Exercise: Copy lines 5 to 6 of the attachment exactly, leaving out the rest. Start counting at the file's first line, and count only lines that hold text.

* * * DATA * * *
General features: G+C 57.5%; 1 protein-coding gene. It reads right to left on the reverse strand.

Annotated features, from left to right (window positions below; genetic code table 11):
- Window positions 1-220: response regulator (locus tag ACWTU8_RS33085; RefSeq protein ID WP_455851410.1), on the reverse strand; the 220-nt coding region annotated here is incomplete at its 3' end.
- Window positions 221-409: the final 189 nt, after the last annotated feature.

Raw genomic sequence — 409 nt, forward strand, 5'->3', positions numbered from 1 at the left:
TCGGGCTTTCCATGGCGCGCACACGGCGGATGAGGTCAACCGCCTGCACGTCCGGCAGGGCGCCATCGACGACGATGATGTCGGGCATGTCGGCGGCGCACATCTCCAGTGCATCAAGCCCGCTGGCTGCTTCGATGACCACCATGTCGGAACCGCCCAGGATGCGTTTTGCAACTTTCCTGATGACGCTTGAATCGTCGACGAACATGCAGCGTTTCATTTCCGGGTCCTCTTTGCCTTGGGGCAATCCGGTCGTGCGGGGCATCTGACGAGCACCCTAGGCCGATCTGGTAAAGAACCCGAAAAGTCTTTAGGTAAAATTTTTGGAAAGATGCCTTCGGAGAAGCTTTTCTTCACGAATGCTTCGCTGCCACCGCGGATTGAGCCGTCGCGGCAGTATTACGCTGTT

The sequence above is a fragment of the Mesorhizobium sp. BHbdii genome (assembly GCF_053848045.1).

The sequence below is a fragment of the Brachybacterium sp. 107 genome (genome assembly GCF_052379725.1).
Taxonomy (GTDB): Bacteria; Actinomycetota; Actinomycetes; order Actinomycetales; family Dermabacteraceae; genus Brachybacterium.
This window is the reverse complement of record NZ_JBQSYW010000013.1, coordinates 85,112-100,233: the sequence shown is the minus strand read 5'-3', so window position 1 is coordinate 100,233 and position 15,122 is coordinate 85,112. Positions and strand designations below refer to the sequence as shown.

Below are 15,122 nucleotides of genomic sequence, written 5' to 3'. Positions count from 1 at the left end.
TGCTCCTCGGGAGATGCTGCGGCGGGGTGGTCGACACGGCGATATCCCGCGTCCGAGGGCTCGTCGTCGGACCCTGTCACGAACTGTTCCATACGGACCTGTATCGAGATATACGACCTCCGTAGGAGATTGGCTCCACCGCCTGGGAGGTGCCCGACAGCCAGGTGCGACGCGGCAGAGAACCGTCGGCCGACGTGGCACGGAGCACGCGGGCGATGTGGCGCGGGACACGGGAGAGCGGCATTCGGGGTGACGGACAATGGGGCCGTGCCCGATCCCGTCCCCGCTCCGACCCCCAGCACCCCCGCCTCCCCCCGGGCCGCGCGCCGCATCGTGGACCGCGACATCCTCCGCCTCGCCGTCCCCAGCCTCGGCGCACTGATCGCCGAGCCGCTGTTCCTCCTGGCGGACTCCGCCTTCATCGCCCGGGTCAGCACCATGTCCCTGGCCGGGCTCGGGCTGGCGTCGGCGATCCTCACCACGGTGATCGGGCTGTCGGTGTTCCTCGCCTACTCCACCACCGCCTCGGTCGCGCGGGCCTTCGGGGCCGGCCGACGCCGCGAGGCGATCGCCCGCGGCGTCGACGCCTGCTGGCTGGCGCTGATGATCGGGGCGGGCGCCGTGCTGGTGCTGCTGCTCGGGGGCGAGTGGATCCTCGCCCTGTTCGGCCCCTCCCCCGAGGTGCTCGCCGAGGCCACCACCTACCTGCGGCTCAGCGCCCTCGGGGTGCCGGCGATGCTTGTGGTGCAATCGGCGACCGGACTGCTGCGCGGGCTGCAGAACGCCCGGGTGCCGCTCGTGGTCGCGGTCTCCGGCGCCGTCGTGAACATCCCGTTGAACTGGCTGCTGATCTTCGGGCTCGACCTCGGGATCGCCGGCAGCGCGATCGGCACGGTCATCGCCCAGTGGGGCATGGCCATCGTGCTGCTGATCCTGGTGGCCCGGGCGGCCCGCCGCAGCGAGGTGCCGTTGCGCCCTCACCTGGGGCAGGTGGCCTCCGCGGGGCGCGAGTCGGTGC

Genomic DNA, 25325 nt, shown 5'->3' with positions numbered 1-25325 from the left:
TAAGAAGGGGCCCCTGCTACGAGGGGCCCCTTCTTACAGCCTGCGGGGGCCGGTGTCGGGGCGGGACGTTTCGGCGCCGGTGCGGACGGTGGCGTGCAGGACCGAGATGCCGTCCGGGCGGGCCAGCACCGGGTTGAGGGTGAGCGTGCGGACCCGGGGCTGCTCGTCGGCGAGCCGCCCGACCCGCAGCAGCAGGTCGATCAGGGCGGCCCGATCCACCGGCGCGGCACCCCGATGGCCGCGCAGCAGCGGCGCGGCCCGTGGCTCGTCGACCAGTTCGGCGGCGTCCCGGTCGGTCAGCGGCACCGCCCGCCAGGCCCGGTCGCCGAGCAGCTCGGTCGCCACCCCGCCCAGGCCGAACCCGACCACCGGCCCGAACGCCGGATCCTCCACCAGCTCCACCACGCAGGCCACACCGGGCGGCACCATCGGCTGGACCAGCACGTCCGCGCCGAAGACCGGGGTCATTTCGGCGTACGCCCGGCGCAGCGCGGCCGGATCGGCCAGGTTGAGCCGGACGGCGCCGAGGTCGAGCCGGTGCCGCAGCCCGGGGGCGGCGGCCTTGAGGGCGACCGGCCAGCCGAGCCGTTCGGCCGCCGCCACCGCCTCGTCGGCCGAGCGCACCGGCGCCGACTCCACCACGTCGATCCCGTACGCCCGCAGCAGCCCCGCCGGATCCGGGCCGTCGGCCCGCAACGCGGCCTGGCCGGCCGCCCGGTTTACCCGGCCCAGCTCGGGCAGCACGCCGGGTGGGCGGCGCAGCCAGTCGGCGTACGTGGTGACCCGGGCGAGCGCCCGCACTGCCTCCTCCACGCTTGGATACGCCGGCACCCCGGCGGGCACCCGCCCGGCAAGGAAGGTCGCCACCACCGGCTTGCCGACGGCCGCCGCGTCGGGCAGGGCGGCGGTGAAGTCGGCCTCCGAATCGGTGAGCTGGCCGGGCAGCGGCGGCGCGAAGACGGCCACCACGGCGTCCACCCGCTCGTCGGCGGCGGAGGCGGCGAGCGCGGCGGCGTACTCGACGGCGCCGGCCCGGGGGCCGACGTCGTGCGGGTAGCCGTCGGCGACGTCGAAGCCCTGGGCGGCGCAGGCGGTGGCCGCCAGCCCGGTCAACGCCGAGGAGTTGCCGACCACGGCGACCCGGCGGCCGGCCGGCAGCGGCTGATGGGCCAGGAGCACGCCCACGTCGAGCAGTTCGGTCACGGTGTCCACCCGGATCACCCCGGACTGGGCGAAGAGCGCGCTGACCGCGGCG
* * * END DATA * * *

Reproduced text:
Raw genomic sequence — 409 nt, forward strand, 5'->3', positions numbered from 1 at the left:
TCGGGCTTTCCATGGCGCGCACACGGCGGATGAGGTCAACCGCCTGCACGTCCGGCAGGGCGCCATCGACGACGATGATGTCGGGCATGTCGGCGGCGCACATCTCCAGTGCATCAAGCCCGCTGGCTGCTTCGATGACCACCATGTCGGAACCGCCCAGGATGCGTTTTGCAACTTTCCTGATGACGCTTGAATCGTCGACGAACATGCAGCGTTTCATTTCCGGGTCCTCTTTGCCTTGGGGCAATCCGGTCGTGCGGGGCATCTGACGAGCACCCTAGGCCGATCTGGTAAAGAACCCGAAAAGTCTTTAGGTAAAATTTTTGGAAAGATGCCTTCGGAGAAGCTTTTCTTCACGAATGCTTCGCTGCCACCGCGGATTGAGCCGTCGCGGCAGTATTACGCTGTT